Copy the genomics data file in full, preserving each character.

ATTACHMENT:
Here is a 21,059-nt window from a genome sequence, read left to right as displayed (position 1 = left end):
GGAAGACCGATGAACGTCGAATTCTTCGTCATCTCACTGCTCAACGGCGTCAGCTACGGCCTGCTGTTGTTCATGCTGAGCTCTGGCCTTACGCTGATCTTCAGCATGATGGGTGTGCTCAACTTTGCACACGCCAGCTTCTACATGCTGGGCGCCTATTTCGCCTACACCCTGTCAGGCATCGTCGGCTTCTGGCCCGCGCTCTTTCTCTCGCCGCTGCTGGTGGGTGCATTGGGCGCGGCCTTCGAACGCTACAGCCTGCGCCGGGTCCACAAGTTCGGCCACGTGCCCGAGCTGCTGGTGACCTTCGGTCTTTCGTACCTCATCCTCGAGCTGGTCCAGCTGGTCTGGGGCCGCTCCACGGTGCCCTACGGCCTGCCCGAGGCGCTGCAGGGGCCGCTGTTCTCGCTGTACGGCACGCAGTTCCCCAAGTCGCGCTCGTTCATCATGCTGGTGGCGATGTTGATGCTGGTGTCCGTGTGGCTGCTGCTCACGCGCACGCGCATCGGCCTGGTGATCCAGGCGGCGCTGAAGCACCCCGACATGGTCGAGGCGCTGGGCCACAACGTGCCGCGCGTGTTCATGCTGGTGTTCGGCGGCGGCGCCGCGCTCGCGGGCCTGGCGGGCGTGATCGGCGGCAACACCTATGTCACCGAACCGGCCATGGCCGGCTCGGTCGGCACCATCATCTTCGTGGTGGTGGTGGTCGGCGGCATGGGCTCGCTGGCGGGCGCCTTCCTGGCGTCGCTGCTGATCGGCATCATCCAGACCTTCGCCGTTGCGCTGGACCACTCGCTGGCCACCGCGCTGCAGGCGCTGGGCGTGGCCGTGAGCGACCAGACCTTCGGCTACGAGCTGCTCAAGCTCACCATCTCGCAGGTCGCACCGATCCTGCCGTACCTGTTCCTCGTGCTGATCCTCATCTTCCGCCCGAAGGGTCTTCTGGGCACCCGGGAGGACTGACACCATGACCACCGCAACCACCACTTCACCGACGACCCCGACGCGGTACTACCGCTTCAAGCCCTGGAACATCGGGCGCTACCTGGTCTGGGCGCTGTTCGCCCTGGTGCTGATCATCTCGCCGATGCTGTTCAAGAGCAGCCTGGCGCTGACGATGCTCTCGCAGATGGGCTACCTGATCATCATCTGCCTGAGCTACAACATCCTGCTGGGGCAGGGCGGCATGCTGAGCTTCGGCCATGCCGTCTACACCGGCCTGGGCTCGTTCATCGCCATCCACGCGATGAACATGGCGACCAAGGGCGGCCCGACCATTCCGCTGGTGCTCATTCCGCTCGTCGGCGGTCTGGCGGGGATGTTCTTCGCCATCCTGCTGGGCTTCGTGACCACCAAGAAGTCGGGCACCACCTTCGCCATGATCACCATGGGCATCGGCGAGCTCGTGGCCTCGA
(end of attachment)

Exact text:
Here is a 21,059-nt window from a genome sequence, read left to right as displayed (position 1 = left end):
GGAAGACCGATGAACGTCGAATTCTTCGTCATCTCACTGCTCAACGGCGTCAGCTACGGCCTGCTGTTGTTCATGCTGAGCTCTGGCCTTACGCTGATCTTCAGCATGATGGGTGTGCTCAACTTTGCACACGCCAGCTTCTACATGCTGGGCGCCTATTTCGCCTACACCCTGTCAGGCATCGTCGGCTTCTGGCCCGCGCTCTTTCTCTCGCCGCTGCTGGTGGGTGCATTGGGCGCGGCCTTCGAACGCTACAGCCTGCGCCGGGTCCACAAGTTCGGCCACGTGCCCGAGCTGCTGGTGACCTTCGGTCTTTCGTACCTCATCCTCGAGCTGGTCCAGCTGGTCTGGGGCCGCTCCACGGTGCCCTACGGCCTGCCCGAGGCGCTGCAGGGGCCGCTGTTCTCGCTGTACGGCACGCAGTTCCCCAAGTCGCGCTCGTTCATCATGCTGGTGGCGATGTTGATGCTGGTGTCCGTGTGGCTGCTGCTCACGCGCACGCGCATCGGCCTGGTGATCCAGGCGGCGCTGAAGCACCCCGACATGGTCGAGGCGCTGGGCCACAACGTGCCGCGCGTGTTCATGCTGGTGTTCGGCGGCGGCGCCGCGCTCGCGGGCCTGGCGGGCGTGATCGGCGGCAACACCTATGTCACCGAACCGGCCATGGCCGGCTCGGTCGGCACCATCATCTTCGTGGTGGTGGTGGTCGGCGGCATGGGCTCGCTGGCGGGCGCCTTCCTGGCGTCGCTGCTGATCGGCATCATCCAGACCTTCGCCGTTGCGCTGGACCACTCGCTGGCCACCGCGCTGCAGGCGCTGGGCGTGGCCGTGAGCGACCAGACCTTCGGCTACGAGCTGCTCAAGCTCACCATCTCGCAGGTCGCACCGATCCTGCCGTACCTGTTCCTCGTGCTGATCCTCATCTTCCGCCCGAAGGGTCTTCTGGGCACCCGGGAGGACTGACACCATGACCACCGCAACCACCACTTCACCGACGACCCCGACGCGGTACTACCGCTTCAAGCCCTGGAACATCGGGCGCTACCTGGTCTGGGCGCTGTTCGCCCTGGTGCTGATCATCTCGCCGATGCTGTTCAAGAGCAGCCTGGCGCTGACGATGCTCTCGCAGATGGGCTACCTGATCATCATCTGCCTGAGCTACAACATCCTGCTGGGGCAGGGCGGCATGCTGAGCTTCGGCCATGCCGTCTACACCGGCCTGGGCTCGTTCATCGCCATCCACGCGATGAACATGGCGACCAAGGGCGGCCCGACCATTCCGCTGGTGCTCATTCCGCTCGTCGGCGGTCTGGCGGGGATGTTCTTCGCCATCCTGCTGGGCTTCGTGACCACCAAGAAGTCGGGCACCACCTTCGCCATGATCACCATGGGCATCGGCGAGCTCGTGGCCTCGA